I pulled the one carrot (pictured above) just because it seemed so big but was planning to wait to harvest the rest. And then I noticed a lot of nibbling. First the swiss chard went. When I got home after work tonight, I noticed the carrots were starting to get nibbled so I pulled them as well (the carrots in the upper right need to be trimmed of minor damage). Some of these are Jeanette and I'm not sure of the other variety.
And here is my first attempt at corn ... I knew my attempt was a failure some time ago but just left them to do their thing. After the frost, the three sisters garden died off completely (I was able to harvest some beans but none of the Red Kuri squash grew fruit at all). The corn clearly did not grow to full size but some of the kernels (is that what they are called?) did. Seems strange to me, I would have thought the entire cob started with small kernels all over then grew larger uniformly. I'm pretty sure this isn't normal. But it was an experiment and I'll study over the winter (I'll read lots of gardening blogs for tips and advice!) and see what I can do to make it better next year.
Oh my, that's the entire roundup tonight, folks! Not much to harvest but plenty already picked and stored that needs to be eaten.
Saturday, 20 September 2014
It's been quite a cool, wet summer this year in my area and it was topped off by a very early frost two nights ago. The weather today almost seems balmy and the forecast for the next couple of weeks is similar. Unfortunately, a brief dip below zero Thursday night killed off parts of my garden.
|Just before the frost|
The flowers were the most affected. My tall cosmos didn't even have a chance to bloom!! They are too much trouble to cover up so I took one last picture. They are still standing but the leaves are now wilted and black.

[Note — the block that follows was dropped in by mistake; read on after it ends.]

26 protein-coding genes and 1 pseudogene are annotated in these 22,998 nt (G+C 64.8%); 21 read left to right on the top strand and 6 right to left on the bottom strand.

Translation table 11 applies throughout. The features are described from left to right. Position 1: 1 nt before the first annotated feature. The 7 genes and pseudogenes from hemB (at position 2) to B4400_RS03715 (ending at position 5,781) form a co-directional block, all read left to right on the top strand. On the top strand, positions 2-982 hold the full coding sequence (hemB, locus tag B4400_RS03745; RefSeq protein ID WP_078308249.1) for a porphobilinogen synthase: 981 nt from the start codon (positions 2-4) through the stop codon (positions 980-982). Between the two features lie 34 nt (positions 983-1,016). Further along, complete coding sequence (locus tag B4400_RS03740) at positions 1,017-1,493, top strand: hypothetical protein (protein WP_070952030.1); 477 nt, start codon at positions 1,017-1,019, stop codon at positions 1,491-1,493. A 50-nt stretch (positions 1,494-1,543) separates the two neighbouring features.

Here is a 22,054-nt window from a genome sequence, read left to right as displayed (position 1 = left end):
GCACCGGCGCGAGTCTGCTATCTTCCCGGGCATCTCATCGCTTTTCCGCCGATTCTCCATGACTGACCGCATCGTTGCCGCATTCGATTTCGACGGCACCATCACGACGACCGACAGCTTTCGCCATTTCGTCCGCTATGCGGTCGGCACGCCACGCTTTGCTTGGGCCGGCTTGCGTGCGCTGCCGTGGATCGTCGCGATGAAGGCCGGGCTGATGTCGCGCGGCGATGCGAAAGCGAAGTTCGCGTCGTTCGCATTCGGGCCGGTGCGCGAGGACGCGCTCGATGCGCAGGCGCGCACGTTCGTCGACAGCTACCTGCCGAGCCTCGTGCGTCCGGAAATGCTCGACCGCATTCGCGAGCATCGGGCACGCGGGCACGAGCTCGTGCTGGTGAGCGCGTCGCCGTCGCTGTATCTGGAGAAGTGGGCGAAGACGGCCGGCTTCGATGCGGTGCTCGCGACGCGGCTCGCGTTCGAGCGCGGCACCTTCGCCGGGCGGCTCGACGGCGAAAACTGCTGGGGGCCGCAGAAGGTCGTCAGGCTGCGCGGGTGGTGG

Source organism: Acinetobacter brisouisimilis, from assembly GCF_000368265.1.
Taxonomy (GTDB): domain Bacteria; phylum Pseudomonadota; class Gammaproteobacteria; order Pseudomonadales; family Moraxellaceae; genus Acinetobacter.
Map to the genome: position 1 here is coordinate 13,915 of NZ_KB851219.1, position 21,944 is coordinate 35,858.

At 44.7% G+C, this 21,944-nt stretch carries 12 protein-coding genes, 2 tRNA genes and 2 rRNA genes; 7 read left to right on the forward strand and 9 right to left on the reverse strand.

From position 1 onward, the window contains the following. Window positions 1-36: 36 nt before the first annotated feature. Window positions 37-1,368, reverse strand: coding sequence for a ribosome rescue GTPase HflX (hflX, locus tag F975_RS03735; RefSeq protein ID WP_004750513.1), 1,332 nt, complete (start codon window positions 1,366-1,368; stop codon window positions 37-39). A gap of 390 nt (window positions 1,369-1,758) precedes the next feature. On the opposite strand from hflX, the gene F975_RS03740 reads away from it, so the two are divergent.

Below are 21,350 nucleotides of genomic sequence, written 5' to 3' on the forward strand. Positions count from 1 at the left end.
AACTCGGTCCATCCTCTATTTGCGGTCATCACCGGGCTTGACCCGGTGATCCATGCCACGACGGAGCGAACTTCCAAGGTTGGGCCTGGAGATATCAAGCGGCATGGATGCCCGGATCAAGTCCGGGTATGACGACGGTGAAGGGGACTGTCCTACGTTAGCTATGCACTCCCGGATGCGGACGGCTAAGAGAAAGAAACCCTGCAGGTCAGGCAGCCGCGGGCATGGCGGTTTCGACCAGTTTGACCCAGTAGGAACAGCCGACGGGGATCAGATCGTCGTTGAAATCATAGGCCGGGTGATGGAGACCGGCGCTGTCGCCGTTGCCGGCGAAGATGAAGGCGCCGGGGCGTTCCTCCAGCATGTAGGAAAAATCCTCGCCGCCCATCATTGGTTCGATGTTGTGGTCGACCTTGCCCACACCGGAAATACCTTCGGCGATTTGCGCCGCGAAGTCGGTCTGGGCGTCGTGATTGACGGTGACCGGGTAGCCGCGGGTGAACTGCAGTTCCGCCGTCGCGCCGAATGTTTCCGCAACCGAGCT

Here is how they looked around mid-October last year. So pretty and I'm so disappointed!!
Same with the African marigold (shown in the main photo). I had high hopes for these lasting through October ... I had such a big, lovely patch.
The Tarbais beans died as did the two remaining tomato plants I had left. But there was so little fruit that I didn't bother to cover them up. And there was no need to cover the broccoli and brussels sprouts - they can handle a light frost.
So could the carrots.
Unfortunately, I totally forgot about my miracle zucchini plant (no zucchini all year other than a single zucchini that I noticed a couple of weeks ago). It's gone now. As is the basil even though I covered it with plastic.
And I did cover the arugula and spinach and they are still okay. And same with the parsley (wow, is it ever okay!).
As are the recently seeded beets which I covered as well.
I brought the potted geraniums inside but, for some reason, I thought the potted mint would be okay. Not so as it is now mostly black.
The swiss chard was not really relevant to the frost topic as something nibbled it a few days earlier.
On the bright side, I can get several of the gardens cleaned up and prepped for winter much sooner than I had anticipated! Was anyone else hit by an early frost?
Wednesday, 17 September 2014
This is a delicious condiment that goes well with cheese or meat (I served it atop triscuits with Oka cheese, yummy!). It is also a great way to store those red onions from your fall harvest ... this will keep for up to a year using proper processing methods (I made 9 x 125 ml jars).
The recipe came from my friend Dan. This is the first time I've made the recipe on my own and it came out perfectly! It makes for a lovely hostess gift during the holidays.
I used a combination of onions from my garden and the local farmer's market (I bet you can tell the difference?!).
Shown here is the original recipe that I had prepared for a scrap book of recipes a few years back.
Monday, 15 September 2014
The harvests are surely getting smaller but I have one newcomer this week ... broccoli! I have had challenges in the past with broccoli bolting in the heat of the summer. Well, I guess this summer was not very hot because it worked! I also started them from seed later than previous years for more of a fall crop. There isn't much here but I have several more heads (if that is what they are called) forming.
And more of the usual ... starting with kale which I used to make kale and ricotta phyllo packets. Also in the basket is another batch of swiss chard which was sauteed with onions and garlic then mixed with strands of spaghetti squash and ricotta for a lovely casserole.